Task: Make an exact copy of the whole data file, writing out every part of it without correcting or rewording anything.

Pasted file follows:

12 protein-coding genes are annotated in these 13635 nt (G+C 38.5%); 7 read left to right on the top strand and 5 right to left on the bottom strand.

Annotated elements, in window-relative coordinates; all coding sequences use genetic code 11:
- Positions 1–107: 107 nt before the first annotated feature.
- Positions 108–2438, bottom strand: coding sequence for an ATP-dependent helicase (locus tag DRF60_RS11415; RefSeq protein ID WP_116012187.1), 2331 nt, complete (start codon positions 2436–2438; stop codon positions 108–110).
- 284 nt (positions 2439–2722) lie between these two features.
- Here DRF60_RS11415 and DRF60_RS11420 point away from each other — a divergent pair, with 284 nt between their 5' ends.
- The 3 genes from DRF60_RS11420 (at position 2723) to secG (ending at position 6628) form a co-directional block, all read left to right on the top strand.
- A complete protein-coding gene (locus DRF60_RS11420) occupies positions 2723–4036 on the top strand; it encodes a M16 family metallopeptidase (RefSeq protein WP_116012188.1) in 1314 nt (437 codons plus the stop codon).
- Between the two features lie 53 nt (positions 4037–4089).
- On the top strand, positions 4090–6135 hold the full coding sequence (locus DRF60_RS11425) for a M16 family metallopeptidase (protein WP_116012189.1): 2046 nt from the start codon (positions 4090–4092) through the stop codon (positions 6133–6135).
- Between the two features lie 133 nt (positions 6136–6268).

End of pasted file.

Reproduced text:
12 protein-coding genes are annotated in these 13635 nt (G+C 38.5%); 7 read left to right on the top strand and 5 right to left on the bottom strand.

Annotated elements, in window-relative coordinates; all coding sequences use genetic code 11:
- Positions 1–107: 107 nt before the first annotated feature.
- Positions 108–2438, bottom strand: coding sequence for an ATP-dependent helicase (locus tag DRF60_RS11415; RefSeq protein ID WP_116012187.1), 2331 nt, complete (start codon positions 2436–2438; stop codon positions 108–110).
- 284 nt (positions 2439–2722) lie between these two features.
- Here DRF60_RS11415 and DRF60_RS11420 point away from each other — a divergent pair, with 284 nt between their 5' ends.
- The 3 genes from DRF60_RS11420 (at position 2723) to secG (ending at position 6628) form a co-directional block, all read left to right on the top strand.
- A complete protein-coding gene (locus DRF60_RS11420) occupies positions 2723–4036 on the top strand; it encodes a M16 family metallopeptidase (RefSeq protein WP_116012188.1) in 1314 nt (437 codons plus the stop codon).
- Between the two features lie 53 nt (positions 4037–4089).
- On the top strand, positions 4090–6135 hold the full coding sequence (locus DRF60_RS11425) for a M16 family metallopeptidase (protein WP_116012189.1): 2046 nt from the start codon (positions 4090–4092) through the stop codon (positions 6133–6135).
- Between the two features lie 133 nt (positions 6136–6268).